Writing a concise product vision makes it easier to remember and communicate, helps to focus the product team's efforts, and prevents any confusion or misinterpretation.
Creating your vision is step one, but documenting it and weaving it into the fabric of your product team is critical for making it a reality. Write it down, share it out, and make sure everyone working on the product knows it like the back of their hand.
It can be tough to finalize a perfect product vision, especially when you're starting from square one. As the product owner, you also own the product vision, but that doesn't mean you should define it on your own. The best visions are created in collaboration with product stakeholders and pressure tested by the leadership team.
Before you can craft your vision, make sure you have the right data and resources on hand. Typically, that means gathering your company vision statement, nailing down your product purpose, and completing an empathy map to deeply understand your customers. Let's take a closer look at how these components — in particular, your product purpose and empathy map — feed into an effective product vision.
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How to create a meaningful product vision
Define the product purpose
Creating your product story starts with understanding the purpose of your product. This ultimately boils down to three questions.
Why does your product exist?
How will you achieve your why?
What is your product?
It sounds easy enough, but this is really an exercise in specificity. You could probably list out dozens of reasons why your product exists, and you could describe it in myriad different ways. But for the purpose of this exercise, make sure you collaborate with product stakeholders to boil it down to its core, to what really matters.
Below is a simple framework that can help your team. We recommend spending about 15 minutes workshopping your product purpose with your team. It can be tempting to spend days poring over various iterations, but try to time-box yourselves in order to work quickly and efficiently.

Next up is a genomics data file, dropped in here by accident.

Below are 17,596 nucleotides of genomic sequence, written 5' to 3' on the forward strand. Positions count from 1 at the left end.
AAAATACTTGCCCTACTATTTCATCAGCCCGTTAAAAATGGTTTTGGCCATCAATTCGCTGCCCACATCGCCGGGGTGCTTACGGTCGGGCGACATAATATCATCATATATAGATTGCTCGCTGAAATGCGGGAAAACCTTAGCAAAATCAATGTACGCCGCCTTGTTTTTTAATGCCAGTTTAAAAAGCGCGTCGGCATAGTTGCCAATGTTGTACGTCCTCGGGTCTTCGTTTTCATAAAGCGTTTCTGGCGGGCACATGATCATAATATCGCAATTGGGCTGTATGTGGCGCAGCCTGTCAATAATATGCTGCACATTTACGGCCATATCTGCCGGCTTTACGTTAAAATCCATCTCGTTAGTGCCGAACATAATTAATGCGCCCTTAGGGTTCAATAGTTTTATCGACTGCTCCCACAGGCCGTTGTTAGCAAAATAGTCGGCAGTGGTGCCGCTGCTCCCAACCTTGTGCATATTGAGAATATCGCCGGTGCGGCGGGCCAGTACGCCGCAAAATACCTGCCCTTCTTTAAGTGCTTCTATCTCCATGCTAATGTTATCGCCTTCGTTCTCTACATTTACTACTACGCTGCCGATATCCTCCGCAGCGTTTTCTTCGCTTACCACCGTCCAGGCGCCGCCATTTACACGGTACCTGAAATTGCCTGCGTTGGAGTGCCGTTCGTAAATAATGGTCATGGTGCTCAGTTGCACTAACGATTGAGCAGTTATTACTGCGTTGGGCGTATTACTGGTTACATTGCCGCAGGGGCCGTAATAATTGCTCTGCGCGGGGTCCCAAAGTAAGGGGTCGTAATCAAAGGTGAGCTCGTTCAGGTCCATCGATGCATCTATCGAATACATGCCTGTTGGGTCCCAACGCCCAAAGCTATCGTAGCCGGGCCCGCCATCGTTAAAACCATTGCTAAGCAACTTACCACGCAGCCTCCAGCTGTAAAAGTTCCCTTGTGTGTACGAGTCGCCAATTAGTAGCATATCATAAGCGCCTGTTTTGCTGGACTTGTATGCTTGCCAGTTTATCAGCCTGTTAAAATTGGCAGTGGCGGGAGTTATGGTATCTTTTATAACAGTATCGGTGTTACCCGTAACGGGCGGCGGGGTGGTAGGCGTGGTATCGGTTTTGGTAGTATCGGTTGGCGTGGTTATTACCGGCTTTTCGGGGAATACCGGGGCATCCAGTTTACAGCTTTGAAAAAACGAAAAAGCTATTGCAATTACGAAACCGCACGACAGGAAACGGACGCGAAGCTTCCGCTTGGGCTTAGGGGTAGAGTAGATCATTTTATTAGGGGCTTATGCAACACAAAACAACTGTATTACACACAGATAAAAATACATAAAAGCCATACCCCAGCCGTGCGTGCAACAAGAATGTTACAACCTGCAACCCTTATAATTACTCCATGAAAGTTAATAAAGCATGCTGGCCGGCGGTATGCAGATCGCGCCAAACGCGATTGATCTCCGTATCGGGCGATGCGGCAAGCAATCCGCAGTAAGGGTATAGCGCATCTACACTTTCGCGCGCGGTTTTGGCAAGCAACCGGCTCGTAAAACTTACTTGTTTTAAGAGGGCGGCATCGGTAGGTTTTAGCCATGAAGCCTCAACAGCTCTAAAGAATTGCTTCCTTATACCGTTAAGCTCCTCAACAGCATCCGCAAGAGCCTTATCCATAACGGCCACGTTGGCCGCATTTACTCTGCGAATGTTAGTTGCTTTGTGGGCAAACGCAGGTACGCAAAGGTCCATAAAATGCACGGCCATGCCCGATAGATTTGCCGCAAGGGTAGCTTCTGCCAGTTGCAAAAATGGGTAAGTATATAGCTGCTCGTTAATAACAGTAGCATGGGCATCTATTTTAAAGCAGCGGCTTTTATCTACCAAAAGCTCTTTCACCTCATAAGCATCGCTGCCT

Outline the product's unique value proposition
Determine what sets the product apart from others in the market, and how it will create a competitive advantage.
Identify the target customers
Determine who the product is designed for and what their needs and pain points are. This can help to inform how the product will provide value to its users.
Analyze the competition
Understand what other products are currently available in the market, and identify their strengths and weaknesses. This can help to identify gaps in the market that the product can fill, or opportunities to differentiate the product from its competitors.
Determine the product's key features and benefits
Identify the specific features and benefits of the product that will provide value to its users, and how these features and benefits compare to those of other products in the market. This can help to articulate the product's unique value proposition.
Consider the product's design and user experience
Consider how the product's design and user experience will set it apart from its competitors, and how it will create a positive and memorable experience for its users.